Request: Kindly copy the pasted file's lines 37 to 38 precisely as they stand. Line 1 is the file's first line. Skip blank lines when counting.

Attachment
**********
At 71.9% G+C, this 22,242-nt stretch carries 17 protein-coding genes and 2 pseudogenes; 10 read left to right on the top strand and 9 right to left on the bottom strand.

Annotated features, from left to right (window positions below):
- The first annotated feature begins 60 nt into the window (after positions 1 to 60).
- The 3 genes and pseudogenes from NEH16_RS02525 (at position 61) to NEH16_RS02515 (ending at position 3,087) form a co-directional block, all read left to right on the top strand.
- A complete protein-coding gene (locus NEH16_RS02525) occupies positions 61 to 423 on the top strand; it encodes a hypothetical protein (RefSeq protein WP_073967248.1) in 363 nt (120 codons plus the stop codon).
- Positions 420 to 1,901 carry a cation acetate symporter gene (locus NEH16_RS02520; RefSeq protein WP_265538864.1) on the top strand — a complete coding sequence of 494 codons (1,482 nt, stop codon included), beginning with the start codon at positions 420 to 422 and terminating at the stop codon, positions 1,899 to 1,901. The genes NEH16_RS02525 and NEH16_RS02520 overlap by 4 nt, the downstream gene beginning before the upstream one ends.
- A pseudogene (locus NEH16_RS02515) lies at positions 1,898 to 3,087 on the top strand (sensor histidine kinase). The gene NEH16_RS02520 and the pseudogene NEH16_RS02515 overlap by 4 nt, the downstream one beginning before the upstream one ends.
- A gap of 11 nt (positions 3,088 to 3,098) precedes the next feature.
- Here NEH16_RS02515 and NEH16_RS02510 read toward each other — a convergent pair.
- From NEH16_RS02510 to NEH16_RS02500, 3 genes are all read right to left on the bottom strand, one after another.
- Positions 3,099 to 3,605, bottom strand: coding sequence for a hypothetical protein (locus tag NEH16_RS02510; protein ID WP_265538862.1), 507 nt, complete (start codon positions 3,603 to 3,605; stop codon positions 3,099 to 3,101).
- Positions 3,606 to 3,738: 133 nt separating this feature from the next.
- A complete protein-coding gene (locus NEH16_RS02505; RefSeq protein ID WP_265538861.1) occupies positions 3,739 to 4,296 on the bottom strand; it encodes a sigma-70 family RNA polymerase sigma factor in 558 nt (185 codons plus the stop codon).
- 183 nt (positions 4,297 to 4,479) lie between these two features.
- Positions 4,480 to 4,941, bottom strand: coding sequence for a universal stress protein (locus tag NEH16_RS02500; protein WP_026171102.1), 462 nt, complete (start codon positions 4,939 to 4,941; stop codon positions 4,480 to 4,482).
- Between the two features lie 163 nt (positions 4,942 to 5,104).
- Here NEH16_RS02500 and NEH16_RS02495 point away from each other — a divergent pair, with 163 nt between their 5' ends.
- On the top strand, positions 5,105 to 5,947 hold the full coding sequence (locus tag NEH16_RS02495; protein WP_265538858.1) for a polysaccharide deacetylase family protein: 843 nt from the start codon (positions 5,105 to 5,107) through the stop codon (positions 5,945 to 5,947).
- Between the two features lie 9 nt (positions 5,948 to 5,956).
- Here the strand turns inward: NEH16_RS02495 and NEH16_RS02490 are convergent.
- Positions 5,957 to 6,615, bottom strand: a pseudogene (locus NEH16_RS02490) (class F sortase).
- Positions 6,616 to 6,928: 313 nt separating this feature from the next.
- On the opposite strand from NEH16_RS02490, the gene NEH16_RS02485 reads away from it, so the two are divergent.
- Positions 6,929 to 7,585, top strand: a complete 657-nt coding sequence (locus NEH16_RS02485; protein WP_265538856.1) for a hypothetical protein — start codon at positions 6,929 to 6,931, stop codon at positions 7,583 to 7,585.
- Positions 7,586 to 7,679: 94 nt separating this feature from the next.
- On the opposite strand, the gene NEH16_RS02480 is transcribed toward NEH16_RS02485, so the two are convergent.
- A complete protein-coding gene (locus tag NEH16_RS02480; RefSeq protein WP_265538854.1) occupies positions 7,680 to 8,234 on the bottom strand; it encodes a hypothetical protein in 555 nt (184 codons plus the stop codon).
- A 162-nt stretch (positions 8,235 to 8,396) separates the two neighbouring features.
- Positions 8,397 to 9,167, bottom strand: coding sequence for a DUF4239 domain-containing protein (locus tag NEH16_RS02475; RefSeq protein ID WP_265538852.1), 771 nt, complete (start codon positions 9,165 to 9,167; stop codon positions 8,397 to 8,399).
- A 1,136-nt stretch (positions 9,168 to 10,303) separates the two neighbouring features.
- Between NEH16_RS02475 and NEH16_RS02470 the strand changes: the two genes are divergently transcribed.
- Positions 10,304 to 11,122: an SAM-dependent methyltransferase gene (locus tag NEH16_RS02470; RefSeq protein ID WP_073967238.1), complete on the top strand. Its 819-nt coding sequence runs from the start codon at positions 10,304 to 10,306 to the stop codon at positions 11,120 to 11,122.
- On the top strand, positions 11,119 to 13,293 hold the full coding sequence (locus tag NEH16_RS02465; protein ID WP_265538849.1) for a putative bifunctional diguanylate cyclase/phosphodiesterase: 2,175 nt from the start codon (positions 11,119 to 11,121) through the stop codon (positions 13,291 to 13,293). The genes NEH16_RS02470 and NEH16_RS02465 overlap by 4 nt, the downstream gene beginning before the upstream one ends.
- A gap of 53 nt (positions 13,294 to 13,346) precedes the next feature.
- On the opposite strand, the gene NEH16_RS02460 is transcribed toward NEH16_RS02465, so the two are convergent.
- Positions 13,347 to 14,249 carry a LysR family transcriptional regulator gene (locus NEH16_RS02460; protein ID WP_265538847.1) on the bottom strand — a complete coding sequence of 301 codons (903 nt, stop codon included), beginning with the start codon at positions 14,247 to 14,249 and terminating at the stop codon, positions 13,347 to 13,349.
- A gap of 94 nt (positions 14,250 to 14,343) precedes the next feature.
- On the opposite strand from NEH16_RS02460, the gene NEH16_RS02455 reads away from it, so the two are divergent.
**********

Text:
- A gap of 94 nt (positions 14,250 to 14,343) precedes the next feature.
- On the opposite strand from NEH16_RS02460, the gene NEH16_RS02455 reads away from it, so the two are divergent.